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Thu 8 Jan 2009 04:00 AM

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Handle with care

Johan Rajczyk, international sales manager for FKI Logistex, explains how baggage handling systems of today require less maintenance and are kinder to the environment.

Johan Rajczyk, international sales manager for FKI Logistex, explains how baggage handling systems of today require less maintenance and are kinder to the environment.

How can the number of stoppages be reduced when operating baggage handling systems?

By having a high quality system you can reduce the need for maintenance and spare parts and reduce the number of stoppages. Whenever we do a project we speak to the client and help them decide if they should use their own maintenance programme or not.

The baggage handling system is a core operation in the airport; if it doesn’t work the airport will quickly come to a standstill.

We will then devise a suitable training programme for them. We also provide a total solution where we take responsibility of maintaining the sorters. For example, at Singapore Changi airport, we have an on-site organisation consisting of around 120 people doing daily operation and maintenance of the entire system.

Which airports are you currently supplying to in the Middle East?

We are in the process of supplying a system to Doha International airport, and as Abu Dhabi and Oman's new terminals near completion we are pre-qualified to prepare a proposal for both of them. Taking the decision on which systems to implement will be ongoing for the next couple of years though.

How do you decide on which systems will meet the individual requirements of an airport?

The key figure is the number of passengers that you forecast to be coming through the terminal. Then we look at redundancy. The baggage handling system is a core operation in the airport; if it does not work the airport will quickly come to a standstill.

So over the years we have developed strong measures to have redundancy built into the systems, meaning that if there is a fault in one system, you automatically switch to the fallback scenario, so you can maintain your operations.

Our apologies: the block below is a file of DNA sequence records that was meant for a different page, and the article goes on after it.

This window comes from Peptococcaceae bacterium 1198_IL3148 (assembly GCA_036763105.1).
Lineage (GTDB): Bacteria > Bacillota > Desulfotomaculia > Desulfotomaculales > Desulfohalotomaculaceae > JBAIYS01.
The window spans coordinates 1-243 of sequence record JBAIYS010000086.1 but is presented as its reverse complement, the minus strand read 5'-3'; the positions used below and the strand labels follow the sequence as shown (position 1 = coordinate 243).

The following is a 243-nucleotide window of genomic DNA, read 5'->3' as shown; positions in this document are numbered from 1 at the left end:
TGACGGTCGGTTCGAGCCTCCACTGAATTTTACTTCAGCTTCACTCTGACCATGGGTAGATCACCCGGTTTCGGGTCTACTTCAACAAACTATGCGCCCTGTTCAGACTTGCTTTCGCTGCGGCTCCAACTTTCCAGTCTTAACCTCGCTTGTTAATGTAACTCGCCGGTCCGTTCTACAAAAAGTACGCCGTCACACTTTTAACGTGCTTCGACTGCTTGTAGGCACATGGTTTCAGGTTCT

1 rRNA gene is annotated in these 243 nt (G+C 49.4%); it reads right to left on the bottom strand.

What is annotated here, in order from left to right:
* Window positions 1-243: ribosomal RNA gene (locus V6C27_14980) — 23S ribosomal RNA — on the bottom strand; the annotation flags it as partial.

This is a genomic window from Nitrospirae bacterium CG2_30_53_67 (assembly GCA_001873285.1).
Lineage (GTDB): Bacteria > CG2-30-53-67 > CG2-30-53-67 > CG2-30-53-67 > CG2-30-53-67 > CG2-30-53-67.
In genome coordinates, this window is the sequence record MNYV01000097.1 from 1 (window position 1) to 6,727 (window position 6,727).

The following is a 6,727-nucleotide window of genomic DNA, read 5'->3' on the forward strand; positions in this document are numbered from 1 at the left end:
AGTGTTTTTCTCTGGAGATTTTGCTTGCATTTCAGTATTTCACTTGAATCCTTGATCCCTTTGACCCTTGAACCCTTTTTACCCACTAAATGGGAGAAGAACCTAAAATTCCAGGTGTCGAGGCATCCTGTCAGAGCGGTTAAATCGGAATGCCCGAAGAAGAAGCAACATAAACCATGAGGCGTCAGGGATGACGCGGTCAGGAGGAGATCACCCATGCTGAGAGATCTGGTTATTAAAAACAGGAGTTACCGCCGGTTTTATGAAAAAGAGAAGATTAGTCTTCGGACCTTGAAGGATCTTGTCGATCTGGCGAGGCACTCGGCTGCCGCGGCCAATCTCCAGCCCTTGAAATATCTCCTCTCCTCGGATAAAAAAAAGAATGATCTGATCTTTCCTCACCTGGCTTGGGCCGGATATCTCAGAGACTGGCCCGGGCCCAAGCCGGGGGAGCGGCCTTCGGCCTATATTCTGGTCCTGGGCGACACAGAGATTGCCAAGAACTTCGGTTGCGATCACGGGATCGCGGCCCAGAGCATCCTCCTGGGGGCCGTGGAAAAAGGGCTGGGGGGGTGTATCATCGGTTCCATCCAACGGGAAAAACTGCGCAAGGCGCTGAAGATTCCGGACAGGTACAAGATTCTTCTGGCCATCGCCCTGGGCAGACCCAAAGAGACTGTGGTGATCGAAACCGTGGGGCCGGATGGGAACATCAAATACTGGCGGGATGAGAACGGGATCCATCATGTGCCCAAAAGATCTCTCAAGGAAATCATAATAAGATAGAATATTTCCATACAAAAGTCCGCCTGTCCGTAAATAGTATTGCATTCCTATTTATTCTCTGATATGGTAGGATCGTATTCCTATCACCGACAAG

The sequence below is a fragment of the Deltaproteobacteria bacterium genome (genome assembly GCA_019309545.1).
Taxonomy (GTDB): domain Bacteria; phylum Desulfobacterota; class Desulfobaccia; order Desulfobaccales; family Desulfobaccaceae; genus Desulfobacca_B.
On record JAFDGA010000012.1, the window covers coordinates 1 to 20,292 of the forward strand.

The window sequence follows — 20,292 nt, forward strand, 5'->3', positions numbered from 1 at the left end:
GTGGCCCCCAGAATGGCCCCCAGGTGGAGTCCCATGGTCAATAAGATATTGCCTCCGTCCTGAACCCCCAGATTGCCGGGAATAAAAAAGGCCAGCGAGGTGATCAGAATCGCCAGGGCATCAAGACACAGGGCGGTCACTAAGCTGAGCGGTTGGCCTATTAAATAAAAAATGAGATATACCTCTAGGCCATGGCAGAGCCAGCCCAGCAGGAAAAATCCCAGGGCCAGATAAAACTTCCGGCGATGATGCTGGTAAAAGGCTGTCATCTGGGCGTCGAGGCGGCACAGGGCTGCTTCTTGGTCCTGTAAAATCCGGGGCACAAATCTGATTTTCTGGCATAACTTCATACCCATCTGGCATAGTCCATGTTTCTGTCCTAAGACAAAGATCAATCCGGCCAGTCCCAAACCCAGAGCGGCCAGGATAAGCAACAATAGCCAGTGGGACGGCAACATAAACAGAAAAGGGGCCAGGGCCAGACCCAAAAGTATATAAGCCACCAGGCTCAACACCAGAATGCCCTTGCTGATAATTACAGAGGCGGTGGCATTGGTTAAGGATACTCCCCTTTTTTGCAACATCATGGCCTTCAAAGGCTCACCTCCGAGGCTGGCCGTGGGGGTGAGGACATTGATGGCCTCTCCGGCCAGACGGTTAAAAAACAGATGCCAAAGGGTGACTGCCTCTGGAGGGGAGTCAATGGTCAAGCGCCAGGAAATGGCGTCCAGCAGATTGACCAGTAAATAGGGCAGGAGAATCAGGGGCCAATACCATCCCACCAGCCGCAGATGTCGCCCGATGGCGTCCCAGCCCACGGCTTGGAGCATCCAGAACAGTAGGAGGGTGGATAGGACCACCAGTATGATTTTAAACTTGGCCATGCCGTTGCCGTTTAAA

In the design of our new sorter, the LS4000, we have ensured that if there is a single point of failure it does not bring down the whole system.

How is this achieved?

For example, the new system doesn't require a cooling fan. This is a component that can often fail and subsequently shut the system down entirely. We have developed the sorter in such a way that the cooling fan is no longer needed.

Another eye opening specification is that the sorter operates on 75% less power consumption than the previous generation of equipment. In other words, It only uses 25% of the power needed to run such a system. This means lower energy bills for airports.

Does this mean it handles fewer bags?

No, on the contrary, you can increase the speed of the sorter and therefore increase efficiency. It handles the same number of bags - more than 5000 an hour - at the same weight and the same speed as the previous sorter, but in a much more efficient way.

What other developments is FKI working on?

An increasing problem is the movement of bags from the sorting area to the aircraft. It is a hard, physical job and there is a lot of regulation surrounding the amount of weight workers are allowed to handle, so we have developed a system called RampMate.

It can handle the loading of bags into the dollies and then onto aircraft and vice versa.

This is already being used in Copenhagen airport and more airports are looking to introduce this technology because of health and safety issues. Also, there is a focus on eliminating the manual handling of bags due to airport security.

If you can keep baggage away from people then you have a more secure system. From the point of check-in, you can send baggage to the aircraft with very little interaction with humans.

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